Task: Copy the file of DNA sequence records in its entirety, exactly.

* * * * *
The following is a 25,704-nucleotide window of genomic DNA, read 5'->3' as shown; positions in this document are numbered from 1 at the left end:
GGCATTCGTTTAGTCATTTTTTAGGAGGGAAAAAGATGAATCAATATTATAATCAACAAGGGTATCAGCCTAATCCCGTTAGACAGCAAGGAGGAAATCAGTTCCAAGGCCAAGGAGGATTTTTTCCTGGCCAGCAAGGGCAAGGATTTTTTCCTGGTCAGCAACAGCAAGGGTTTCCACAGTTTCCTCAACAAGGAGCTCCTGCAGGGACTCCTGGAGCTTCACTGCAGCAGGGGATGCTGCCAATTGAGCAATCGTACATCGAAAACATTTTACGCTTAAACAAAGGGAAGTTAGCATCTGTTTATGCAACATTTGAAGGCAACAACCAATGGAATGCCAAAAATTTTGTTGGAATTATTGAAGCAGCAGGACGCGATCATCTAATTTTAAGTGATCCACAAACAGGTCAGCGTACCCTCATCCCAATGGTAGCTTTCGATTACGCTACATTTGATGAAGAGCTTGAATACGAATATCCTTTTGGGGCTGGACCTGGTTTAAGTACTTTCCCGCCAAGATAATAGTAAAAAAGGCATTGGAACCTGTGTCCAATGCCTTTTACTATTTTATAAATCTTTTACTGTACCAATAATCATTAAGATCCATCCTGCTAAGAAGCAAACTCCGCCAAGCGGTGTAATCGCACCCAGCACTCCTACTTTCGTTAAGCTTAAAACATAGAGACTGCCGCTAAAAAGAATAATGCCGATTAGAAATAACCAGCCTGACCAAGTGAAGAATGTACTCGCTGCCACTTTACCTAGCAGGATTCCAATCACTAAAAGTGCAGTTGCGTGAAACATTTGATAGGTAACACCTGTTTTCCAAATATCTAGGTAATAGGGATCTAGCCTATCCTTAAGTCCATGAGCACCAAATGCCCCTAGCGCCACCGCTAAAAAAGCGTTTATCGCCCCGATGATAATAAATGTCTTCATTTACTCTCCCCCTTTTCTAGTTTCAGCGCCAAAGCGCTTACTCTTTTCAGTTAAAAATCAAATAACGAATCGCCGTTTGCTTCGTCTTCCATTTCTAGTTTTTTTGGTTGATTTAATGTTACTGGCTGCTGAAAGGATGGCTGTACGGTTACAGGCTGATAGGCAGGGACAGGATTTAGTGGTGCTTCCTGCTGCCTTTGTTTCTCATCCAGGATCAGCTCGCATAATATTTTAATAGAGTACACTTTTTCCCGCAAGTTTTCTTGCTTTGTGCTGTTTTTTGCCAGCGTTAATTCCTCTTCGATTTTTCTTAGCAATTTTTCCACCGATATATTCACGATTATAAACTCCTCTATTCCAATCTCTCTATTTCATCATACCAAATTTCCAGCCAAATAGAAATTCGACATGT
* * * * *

The following is a 25,704-nucleotide window of genomic DNA, read 5'->3' as shown; positions in this document are numbered from 1 at the left end:
GGCATTCGTTTAGTCATTTTTTAGGAGGGAAAAAGATGAATCAATATTATAATCAACAAGGGTATCAGCCTAATCCCGTTAGACAGCAAGGAGGAAATCAGTTCCAAGGCCAAGGAGGATTTTTTCCTGGCCAGCAAGGGCAAGGATTTTTTCCTGGTCAGCAACAGCAAGGGTTTCCACAGTTTCCTCAACAAGGAGCTCCTGCAGGGACTCCTGGAGCTTCACTGCAGCAGGGGATGCTGCCAATTGAGCAATCGTACATCGAAAACATTTTACGCTTAAACAAAGGGAAGTTAGCATCTGTTTATGCAACATTTGAAGGCAACAACCAATGGAATGCCAAAAATTTTGTTGGAATTATTGAAGCAGCAGGACGCGATCATCTAATTTTAAGTGATCCACAAACAGGTCAGCGTACCCTCATCCCAATGGTAGCTTTCGATTACGCTACATTTGATGAAGAGCTTGAATACGAATATCCTTTTGGGGCTGGACCTGGTTTAAGTACTTTCCCGCCAAGATAATAGTAAAAAAGGCATTGGAACCTGTGTCCAATGCCTTTTACTATTTTATAAATCTTTTACTGTACCAATAATCATTAAGATCCATCCTGCTAAGAAGCAAACTCCGCCAAGCGGTGTAATCGCACCCAGCACTCCTACTTTCGTTAAGCTTAAAACATAGAGACTGCCGCTAAAAAGAATAATGCCGATTAGAAATAACCAGCCTGACCAAGTGAAGAATGTACTCGCTGCCACTTTACCTAGCAGGATTCCAATCACTAAAAGTGCAGTTGCGTGAAACATTTGATAGGTAACACCTGTTTTCCAAATATCTAGGTAATAGGGATCTAGCCTATCCTTAAGTCCATGAGCACCAAATGCCCCTAGCGCCACCGCTAAAAAAGCGTTTATCGCCCCGATGATAATAAATGTCTTCATTTACTCTCCCCCTTTTCTAGTTTCAGCGCCAAAGCGCTTACTCTTTTCAGTTAAAAATCAAATAACGAATCGCCGTTTGCTTCGTCTTCCATTTCTAGTTTTTTTGGTTGATTTAATGTTACTGGCTGCTGAAAGGATGGCTGTACGGTTACAGGCTGATAGGCAGGGACAGGATTTAGTGGTGCTTCCTGCTGCCTTTGTTTCTCATCCAGGATCAGCTCGCATAATATTTTAATAGAGTACACTTTTTCCCGCAAGTTTTCTTGCTTTGTGCTGTTTTTTGCCAGCGTTAATTCCTCTTCGATTTTTCTTAGCAATTTTTCCACCGATATATTCACGATTATAAACTCCTCTATTCCAATCTCTCTATTTCATCATACCAAATTTCCAGCCAAATAGAAATTCGACATGT